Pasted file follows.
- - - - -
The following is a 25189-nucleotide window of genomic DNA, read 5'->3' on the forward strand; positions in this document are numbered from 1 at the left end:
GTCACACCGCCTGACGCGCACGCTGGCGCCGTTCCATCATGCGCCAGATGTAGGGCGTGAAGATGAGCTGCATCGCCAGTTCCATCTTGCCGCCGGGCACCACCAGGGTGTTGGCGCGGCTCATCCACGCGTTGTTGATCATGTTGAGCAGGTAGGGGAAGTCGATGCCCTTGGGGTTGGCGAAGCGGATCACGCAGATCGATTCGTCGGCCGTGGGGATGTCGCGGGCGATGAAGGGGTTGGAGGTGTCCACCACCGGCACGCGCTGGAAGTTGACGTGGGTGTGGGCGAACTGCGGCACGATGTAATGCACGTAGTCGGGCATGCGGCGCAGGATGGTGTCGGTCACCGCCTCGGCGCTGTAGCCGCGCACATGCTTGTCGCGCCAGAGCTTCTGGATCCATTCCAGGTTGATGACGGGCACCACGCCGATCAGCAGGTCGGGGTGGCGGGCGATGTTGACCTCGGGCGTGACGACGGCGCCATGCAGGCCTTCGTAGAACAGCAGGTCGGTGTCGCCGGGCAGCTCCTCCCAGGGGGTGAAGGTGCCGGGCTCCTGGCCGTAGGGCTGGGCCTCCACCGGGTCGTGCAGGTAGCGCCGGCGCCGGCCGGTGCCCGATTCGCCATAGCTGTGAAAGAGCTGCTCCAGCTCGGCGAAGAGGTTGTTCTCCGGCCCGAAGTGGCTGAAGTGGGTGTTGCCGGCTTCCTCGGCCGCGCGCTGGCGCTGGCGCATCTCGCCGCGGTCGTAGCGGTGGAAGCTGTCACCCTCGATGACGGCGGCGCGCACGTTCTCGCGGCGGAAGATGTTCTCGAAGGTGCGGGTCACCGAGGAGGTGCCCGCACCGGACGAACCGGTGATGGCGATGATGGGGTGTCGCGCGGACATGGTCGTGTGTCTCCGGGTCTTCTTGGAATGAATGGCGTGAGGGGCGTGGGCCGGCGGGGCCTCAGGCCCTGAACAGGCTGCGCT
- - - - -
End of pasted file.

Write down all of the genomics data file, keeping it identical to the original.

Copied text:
The following is a 25189-nucleotide window of genomic DNA, read 5'->3' on the forward strand; positions in this document are numbered from 1 at the left end:
GTCACACCGCCTGACGCGCACGCTGGCGCCGTTCCATCATGCGCCAGATGTAGGGCGTGAAGATGAGCTGCATCGCCAGTTCCATCTTGCCGCCGGGCACCACCAGGGTGTTGGCGCGGCTCATCCACGCGTTGTTGATCATGTTGAGCAGGTAGGGGAAGTCGATGCCCTTGGGGTTGGCGAAGCGGATCACGCAGATCGATTCGTCGGCCGTGGGGATGTCGCGGGCGATGAAGGGGTTGGAGGTGTCCACCACCGGCACGCGCTGGAAGTTGACGTGGGTGTGGGCGAACTGCGGCACGATGTAATGCACGTAGTCGGGCATGCGGCGCAGGATGGTGTCGGTCACCGCCTCGGCGCTGTAGCCGCGCACATGCTTGTCGCGCCAGAGCTTCTGGATCCATTCCAGGTTGATGACGGGCACCACGCCGATCAGCAGGTCGGGGTGGCGGGCGATGTTGACCTCGGGCGTGACGACGGCGCCATGCAGGCCTTCGTAGAACAGCAGGTCGGTGTCGCCGGGCAGCTCCTCCCAGGGGGTGAAGGTGCCGGGCTCCTGGCCGTAGGGCTGGGCCTCCACCGGGTCGTGCAGGTAGCGCCGGCGCCGGCCGGTGCCCGATTCGCCATAGCTGTGAAAGAGCTGCTCCAGCTCGGCGAAGAGGTTGTTCTCCGGCCCGAAGTGGCTGAAGTGGGTGTTGCCGGCTTCCTCGGCCGCGCGCTGGCGCTGGCGCATCTCGCCGCGGTCGTAGCGGTGGAAGCTGTCACCCTCGATGACGGCGGCGCGCACGTTCTCGCGGCGGAAGATGTTCTCGAAGGTGCGGGTCACCGAGGAGGTGCCCGCACCGGACGAACCGGTGATGGCGATGATGGGGTGTCGCGCGGACATGGTCGTGTGTCTCCGGGTCTTCTTGGAATGAATGGCGTGAGGGGCGTGGGCCGGCGGGGCCTCAGGCCCTGAACAGGCTGCGCT